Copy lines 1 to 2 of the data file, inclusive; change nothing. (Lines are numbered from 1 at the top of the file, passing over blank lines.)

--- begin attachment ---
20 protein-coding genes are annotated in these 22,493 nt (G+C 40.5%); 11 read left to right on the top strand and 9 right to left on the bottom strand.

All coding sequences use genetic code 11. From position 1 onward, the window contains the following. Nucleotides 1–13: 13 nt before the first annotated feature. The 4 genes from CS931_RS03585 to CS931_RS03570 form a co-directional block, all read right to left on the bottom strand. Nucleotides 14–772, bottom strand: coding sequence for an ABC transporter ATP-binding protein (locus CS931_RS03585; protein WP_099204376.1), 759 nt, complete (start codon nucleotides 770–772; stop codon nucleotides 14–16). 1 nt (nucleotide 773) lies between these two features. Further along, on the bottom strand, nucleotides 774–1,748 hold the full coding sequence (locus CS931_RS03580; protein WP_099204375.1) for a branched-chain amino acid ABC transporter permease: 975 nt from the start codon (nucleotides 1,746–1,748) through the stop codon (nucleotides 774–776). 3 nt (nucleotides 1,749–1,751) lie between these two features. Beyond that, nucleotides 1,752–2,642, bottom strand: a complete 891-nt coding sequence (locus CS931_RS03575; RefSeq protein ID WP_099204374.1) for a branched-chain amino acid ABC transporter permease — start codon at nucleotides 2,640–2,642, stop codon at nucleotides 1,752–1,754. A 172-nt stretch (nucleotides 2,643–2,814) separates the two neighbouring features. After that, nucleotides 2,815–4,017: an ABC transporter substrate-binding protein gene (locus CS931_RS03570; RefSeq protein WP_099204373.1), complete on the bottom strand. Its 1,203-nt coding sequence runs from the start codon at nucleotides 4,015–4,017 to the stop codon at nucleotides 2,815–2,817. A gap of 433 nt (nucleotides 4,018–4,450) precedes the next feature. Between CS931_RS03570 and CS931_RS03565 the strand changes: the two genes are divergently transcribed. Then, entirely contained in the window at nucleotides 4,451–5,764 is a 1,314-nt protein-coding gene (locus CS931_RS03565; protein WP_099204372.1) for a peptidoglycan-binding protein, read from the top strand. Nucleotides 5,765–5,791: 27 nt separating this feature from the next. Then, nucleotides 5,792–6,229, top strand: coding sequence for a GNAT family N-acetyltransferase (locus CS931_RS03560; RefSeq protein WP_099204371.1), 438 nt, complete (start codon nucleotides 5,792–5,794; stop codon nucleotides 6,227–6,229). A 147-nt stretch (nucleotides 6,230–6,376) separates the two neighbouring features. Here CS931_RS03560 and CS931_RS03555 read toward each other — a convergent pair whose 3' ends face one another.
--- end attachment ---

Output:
20 protein-coding genes are annotated in these 22,493 nt (G+C 40.5%); 11 read left to right on the top strand and 9 right to left on the bottom strand.

All coding sequences use genetic code 11. From position 1 onward, the window contains the following. Nucleotides 1–13: 13 nt before the first annotated feature. The 4 genes from CS931_RS03585 to CS931_RS03570 form a co-directional block, all read right to left on the bottom strand. Nucleotides 14–772, bottom strand: coding sequence for an ABC transporter ATP-binding protein (locus CS931_RS03585; protein WP_099204376.1), 759 nt, complete (start codon nucleotides 770–772; stop codon nucleotides 14–16). 1 nt (nucleotide 773) lies between these two features. Further along, on the bottom strand, nucleotides 774–1,748 hold the full coding sequence (locus CS931_RS03580; protein WP_099204375.1) for a branched-chain amino acid ABC transporter permease: 975 nt from the start codon (nucleotides 1,746–1,748) through the stop codon (nucleotides 774–776). 3 nt (nucleotides 1,749–1,751) lie between these two features. Beyond that, nucleotides 1,752–2,642, bottom strand: a complete 891-nt coding sequence (locus CS931_RS03575; RefSeq protein ID WP_099204374.1) for a branched-chain amino acid ABC transporter permease — start codon at nucleotides 2,640–2,642, stop codon at nucleotides 1,752–1,754. A 172-nt stretch (nucleotides 2,643–2,814) separates the two neighbouring features. After that, nucleotides 2,815–4,017: an ABC transporter substrate-binding protein gene (locus CS931_RS03570; RefSeq protein WP_099204373.1), complete on the bottom strand. Its 1,203-nt coding sequence runs from the start codon at nucleotides 4,015–4,017 to the stop codon at nucleotides 2,815–2,817. A gap of 433 nt (nucleotides 4,018–4,450) precedes the next feature. Between CS931_RS03570 and CS931_RS03565 the strand changes: the two genes are divergently transcribed. Then, entirely contained in the window at nucleotides 4,451–5,764 is a 1,314-nt protein-coding gene (locus CS931_RS03565; protein WP_099204372.1) for a peptidoglycan-binding protein, read from the top strand. Nucleotides 5,765–5,791: 27 nt separating this feature from the next. Then, nucleotides 5,792–6,229, top strand: coding sequence for a GNAT family N-acetyltransferase (locus CS931_RS03560; RefSeq protein WP_099204371.1), 438 nt, complete (start codon nucleotides 5,792–5,794; stop codon nucleotides 6,227–6,229). A 147-nt stretch (nucleotides 6,230–6,376) separates the two neighbouring features. Here CS931_RS03560 and CS931_RS03555 read toward each other — a convergent pair whose 3' ends face one another.